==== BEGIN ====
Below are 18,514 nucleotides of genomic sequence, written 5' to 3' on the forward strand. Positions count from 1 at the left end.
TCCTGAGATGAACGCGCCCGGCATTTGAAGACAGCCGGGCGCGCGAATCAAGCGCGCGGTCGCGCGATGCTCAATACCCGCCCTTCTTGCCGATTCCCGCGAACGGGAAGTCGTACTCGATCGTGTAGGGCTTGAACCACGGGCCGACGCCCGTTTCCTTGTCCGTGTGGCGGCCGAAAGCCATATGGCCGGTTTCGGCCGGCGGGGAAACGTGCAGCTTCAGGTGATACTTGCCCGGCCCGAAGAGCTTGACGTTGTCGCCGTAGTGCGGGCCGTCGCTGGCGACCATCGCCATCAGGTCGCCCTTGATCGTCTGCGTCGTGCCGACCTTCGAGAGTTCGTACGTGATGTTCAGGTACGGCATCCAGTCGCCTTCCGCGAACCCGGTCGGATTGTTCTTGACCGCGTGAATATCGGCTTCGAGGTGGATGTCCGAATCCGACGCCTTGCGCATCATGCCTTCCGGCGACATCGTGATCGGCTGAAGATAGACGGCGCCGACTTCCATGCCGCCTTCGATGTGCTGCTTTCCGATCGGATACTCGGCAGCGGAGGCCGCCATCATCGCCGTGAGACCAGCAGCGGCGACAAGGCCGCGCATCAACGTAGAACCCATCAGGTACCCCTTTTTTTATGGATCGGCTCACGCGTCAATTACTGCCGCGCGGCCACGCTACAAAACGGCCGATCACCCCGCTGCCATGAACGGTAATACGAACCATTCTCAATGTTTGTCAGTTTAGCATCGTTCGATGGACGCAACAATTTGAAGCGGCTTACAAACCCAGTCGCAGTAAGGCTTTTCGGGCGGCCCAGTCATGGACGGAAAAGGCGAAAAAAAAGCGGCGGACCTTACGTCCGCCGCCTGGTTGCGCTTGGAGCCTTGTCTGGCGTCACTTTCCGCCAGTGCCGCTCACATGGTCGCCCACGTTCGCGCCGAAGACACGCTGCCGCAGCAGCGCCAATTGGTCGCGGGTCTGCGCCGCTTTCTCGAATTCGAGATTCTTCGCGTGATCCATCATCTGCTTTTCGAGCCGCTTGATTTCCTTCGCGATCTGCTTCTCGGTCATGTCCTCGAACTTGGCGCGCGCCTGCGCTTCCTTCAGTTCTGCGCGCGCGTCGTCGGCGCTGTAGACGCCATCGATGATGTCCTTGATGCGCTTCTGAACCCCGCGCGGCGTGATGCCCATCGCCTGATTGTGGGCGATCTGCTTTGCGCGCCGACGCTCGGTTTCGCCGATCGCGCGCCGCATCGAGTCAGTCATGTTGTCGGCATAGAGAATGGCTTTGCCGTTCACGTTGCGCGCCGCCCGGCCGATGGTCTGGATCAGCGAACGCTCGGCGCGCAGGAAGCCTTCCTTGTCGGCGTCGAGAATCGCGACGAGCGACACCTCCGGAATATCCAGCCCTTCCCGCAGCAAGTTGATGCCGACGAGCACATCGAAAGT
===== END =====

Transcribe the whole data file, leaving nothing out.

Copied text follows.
Below are 18,514 nucleotides of genomic sequence, written 5' to 3' on the forward strand. Positions count from 1 at the left end.
TCCTGAGATGAACGCGCCCGGCATTTGAAGACAGCCGGGCGCGCGAATCAAGCGCGCGGTCGCGCGATGCTCAATACCCGCCCTTCTTGCCGATTCCCGCGAACGGGAAGTCGTACTCGATCGTGTAGGGCTTGAACCACGGGCCGACGCCCGTTTCCTTGTCCGTGTGGCGGCCGAAAGCCATATGGCCGGTTTCGGCCGGCGGGGAAACGTGCAGCTTCAGGTGATACTTGCCCGGCCCGAAGAGCTTGACGTTGTCGCCGTAGTGCGGGCCGTCGCTGGCGACCATCGCCATCAGGTCGCCCTTGATCGTCTGCGTCGTGCCGACCTTCGAGAGTTCGTACGTGATGTTCAGGTACGGCATCCAGTCGCCTTCCGCGAACCCGGTCGGATTGTTCTTGACCGCGTGAATATCGGCTTCGAGGTGGATGTCCGAATCCGACGCCTTGCGCATCATGCCTTCCGGCGACATCGTGATCGGCTGAAGATAGACGGCGCCGACTTCCATGCCGCCTTCGATGTGCTGCTTTCCGATCGGATACTCGGCAGCGGAGGCCGCCATCATCGCCGTGAGACCAGCAGCGGCGACAAGGCCGCGCATCAACGTAGAACCCATCAGGTACCCCTTTTTTTATGGATCGGCTCACGCGTCAATTACTGCCGCGCGGCCACGCTACAAAACGGCCGATCACCCCGCTGCCATGAACGGTAATACGAACCATTCTCAATGTTTGTCAGTTTAGCATCGTTCGATGGACGCAACAATTTGAAGCGGCTTACAAACCCAGTCGCAGTAAGGCTTTTCGGGCGGCCCAGTCATGGACGGAAAAGGCGAAAAAAAAGCGGCGGACCTTACGTCCGCCGCCTGGTTGCGCTTGGAGCCTTGTCTGGCGTCACTTTCCGCCAGTGCCGCTCACATGGTCGCCCACGTTCGCGCCGAAGACACGCTGCCGCAGCAGCGCCAATTGGTCGCGGGTCTGCGCCGCTTTCTCGAATTCGAGATTCTTCGCGTGATCCATCATCTGCTTTTCGAGCCGCTTGATTTCCTTCGCGATCTGCTTCTCGGTCATGTCCTCGAACTTGGCGCGCGCCTGCGCTTCCTTCAGTTCTGCGCGCGCGTCGTCGGCGCTGTAGACGCCATCGATGATGTCCTTGATGCGCTTCTGAACCCCGCGCGGCGTGATGCCCATCGCCTGATTGTGGGCGATCTGCTTTGCGCGCCGACGCTCGGTTTCGCCGATCGCGCGCCGCATCGAGTCAGTCATGTTGTCGGCATAGAGAATGGCTTTGCCGTTCACGTTGCGCGCCGCCCGGCCGATGGTCTGGATCAGCGAACGCTCGGCGCGCAGGAAGCCTTCCTTGTCGGCGTCGAGAATCGCGACGAGCGACACCTCCGGAATATCCAGCCCTTCCCGCAGCAAGTTGATGCCGACGAGCACATCGAAAGT